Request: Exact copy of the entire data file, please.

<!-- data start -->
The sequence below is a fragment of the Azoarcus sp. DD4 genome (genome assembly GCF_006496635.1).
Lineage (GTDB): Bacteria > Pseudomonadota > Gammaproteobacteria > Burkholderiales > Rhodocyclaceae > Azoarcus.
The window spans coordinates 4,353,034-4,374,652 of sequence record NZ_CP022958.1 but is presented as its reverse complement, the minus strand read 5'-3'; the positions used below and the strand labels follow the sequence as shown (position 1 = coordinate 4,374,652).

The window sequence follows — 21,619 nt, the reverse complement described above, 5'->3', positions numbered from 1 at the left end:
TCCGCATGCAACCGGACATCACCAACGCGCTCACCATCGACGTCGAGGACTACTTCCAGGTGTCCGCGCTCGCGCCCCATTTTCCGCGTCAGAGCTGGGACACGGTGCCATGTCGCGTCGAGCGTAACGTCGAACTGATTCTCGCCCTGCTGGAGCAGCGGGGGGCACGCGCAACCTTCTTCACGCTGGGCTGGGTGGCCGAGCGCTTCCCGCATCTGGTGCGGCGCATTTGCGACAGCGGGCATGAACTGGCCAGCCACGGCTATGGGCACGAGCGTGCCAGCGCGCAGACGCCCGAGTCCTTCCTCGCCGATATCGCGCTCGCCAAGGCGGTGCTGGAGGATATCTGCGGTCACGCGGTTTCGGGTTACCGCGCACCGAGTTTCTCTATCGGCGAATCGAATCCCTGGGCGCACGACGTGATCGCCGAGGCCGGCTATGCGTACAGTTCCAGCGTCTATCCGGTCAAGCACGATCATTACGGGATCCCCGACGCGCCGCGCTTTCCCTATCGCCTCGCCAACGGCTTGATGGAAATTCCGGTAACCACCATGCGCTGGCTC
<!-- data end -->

The sequence below is a fragment of the Azoarcus sp. DD4 genome (genome assembly GCF_006496635.1).
Lineage (GTDB): Bacteria > Pseudomonadota > Gammaproteobacteria > Burkholderiales > Rhodocyclaceae > Azoarcus.
The window spans coordinates 4,353,034-4,374,652 of sequence record NZ_CP022958.1 but is presented as its reverse complement, the minus strand read 5'-3'; the positions used below and the strand labels follow the sequence as shown (position 1 = coordinate 4,374,652).

The window sequence follows — 21,619 nt, the reverse complement described above, 5'->3', positions numbered from 1 at the left end:
TCCGCATGCAACCGGACATCACCAACGCGCTCACCATCGACGTCGAGGACTACTTCCAGGTGTCCGCGCTCGCGCCCCATTTTCCGCGTCAGAGCTGGGACACGGTGCCATGTCGCGTCGAGCGTAACGTCGAACTGATTCTCGCCCTGCTGGAGCAGCGGGGGGCACGCGCAACCTTCTTCACGCTGGGCTGGGTGGCCGAGCGCTTCCCGCATCTGGTGCGGCGCATTTGCGACAGCGGGCATGAACTGGCCAGCCACGGCTATGGGCACGAGCGTGCCAGCGCGCAGACGCCCGAGTCCTTCCTCGCCGATATCGCGCTCGCCAAGGCGGTGCTGGAGGATATCTGCGGTCACGCGGTTTCGGGTTACCGCGCACCGAGTTTCTCTATCGGCGAATCGAATCCCTGGGCGCACGACGTGATCGCCGAGGCCGGCTATGCGTACAGTTCCAGCGTCTATCCGGTCAAGCACGATCATTACGGGATCCCCGACGCGCCGCGCTTTCCCTATCGCCTCGCCAACGGCTTGATGGAAATTCCGGTAACCACCATGCGCTGGCTC